there is a difference in flavor between powdered sencha and matcha… and in my opinion, Matcha is much better… so yes, it is worth the price. Especially if you’re going to drink it. The way I see it is that as long as you’re enjoying something, it’s worth it.
I suppose you are right about drinking it. I have a lot of disappointing teas that just sit in my cupboard getting stale. Even though I know I’ll drink it because of the quality, I still have to be careful about buying it. It can be so expensive It feels more like buying wine than tea.
I’ve never made matcha myself. But from what I observe on other people, it seems you only need a tiny little bit for each cup (other wise one would be highly caffeinated and totally hyper). So I guess when you buy matcha, your dollars can go a long way. Besides, if one loves matcha, it’s a lot less expensive than diamond or Prada :-D
This is the point I was trying to make. It may seem to be a bit costly, but really, if that is what someone enjoys, why would spending that much on wine be any more acceptable than spending it on tea? Personally, if given the choice, I’d choose Matcha over wine every time.
I’d choose both match and wine, but I don’t get if someone was to buy an overly expensive tea just to butcher its flavor thats why i refer to cheap matcha. I say buy a can of matcha over 5 grams or more and splurge on both natural flavor and experimentation!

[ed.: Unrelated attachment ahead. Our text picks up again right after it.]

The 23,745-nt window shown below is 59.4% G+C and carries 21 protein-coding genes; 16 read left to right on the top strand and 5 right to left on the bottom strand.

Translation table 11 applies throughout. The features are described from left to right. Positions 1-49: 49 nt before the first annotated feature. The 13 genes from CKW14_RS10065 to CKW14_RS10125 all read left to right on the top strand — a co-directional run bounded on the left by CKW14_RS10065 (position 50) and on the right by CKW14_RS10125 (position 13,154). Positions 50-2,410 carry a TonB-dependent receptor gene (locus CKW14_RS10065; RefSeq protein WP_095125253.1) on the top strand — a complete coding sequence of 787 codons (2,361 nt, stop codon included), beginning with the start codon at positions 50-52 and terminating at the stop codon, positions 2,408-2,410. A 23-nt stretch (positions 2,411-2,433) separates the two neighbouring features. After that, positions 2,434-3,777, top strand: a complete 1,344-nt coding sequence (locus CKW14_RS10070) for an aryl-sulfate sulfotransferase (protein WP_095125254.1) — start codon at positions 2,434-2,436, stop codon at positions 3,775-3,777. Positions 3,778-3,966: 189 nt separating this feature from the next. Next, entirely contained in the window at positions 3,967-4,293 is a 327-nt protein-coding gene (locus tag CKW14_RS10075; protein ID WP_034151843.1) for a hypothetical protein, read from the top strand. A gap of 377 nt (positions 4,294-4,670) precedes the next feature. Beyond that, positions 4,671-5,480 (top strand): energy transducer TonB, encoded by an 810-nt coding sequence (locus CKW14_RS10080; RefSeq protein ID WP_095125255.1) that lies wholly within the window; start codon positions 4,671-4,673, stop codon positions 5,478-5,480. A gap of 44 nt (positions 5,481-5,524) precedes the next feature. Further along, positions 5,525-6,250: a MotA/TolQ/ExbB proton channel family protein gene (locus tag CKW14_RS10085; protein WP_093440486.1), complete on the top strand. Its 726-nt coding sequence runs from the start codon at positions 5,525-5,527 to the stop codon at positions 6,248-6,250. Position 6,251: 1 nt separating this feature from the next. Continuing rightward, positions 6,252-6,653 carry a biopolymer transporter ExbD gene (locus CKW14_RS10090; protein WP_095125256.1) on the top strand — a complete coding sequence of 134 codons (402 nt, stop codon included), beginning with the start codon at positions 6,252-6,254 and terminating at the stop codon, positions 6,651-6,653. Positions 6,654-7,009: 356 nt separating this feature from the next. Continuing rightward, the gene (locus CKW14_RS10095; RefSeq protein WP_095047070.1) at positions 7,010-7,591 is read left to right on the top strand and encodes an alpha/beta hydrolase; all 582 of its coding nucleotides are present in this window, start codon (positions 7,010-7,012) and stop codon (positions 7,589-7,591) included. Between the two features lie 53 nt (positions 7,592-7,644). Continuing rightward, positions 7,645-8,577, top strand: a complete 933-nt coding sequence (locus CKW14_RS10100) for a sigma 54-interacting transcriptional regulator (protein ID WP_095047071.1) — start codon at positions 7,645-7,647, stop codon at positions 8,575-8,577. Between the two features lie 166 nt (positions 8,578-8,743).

@Nick: I agree with you. Matcha is best served hot, prepared in the traditional manner, especially when shelling out a lot of money for a very expensive Matcha.
Thanks for the replies, I don’t see why it was necessarily to focus on how much water one uses though. I’m still new to powdered teas so it doesn’t matter how weak I make the tea I’m going to be intrigued by the flavor. I figure trying tea is sort of like trying hallucinogens, there really is no point to making your first hit intense and overwhelming. Someone brewing their first batches of a new tea weak isn’t butchering the tea, they just know that there will be plenty of time to enjoy it strong in the future when they are used to the flavor.
Anyway, Perhaps it is worthwhile for me to buy a tea grinder so that I can make my own matcha from what ever tea leaves I want. I understand that most teas that were not grown to be powder will be bitter but I may get lucky with a certain variety and end up saving a lot of money.
Price depends on quality but as well what I have heard is that cheap matcha may be either stale – years old or sold to China and never sold there and so shifted to the western market or it could just be a Chinese version of matcha – these are what I imagine are sold when you buy the big huge bags of matcha. Neither of these things are necessarily bad, especially if you’re just using matcha for something like cooking or youre going to be adding something to the tea like milk or sweeteners that will end up changing the flavor anyway, but I am a proponent of the idea that you should know what youre getting. Chinese versions of Japanese greens have been said to be very different even though they follow the same processes I think.
Also, while I have never successfully made matcha myself (I always get the cheap tins and use it for cooking) I was under the impression that you don’t use much, maybe 1/4 to 1/2 a tsp for like 3 oz of water?
I enjoy a nice cheap matcha to make matcha cake/muffins, but I’ve never tried to drink it. For cooking, especially in recipes where you use a lot, its really not worth getting the expensive stuff.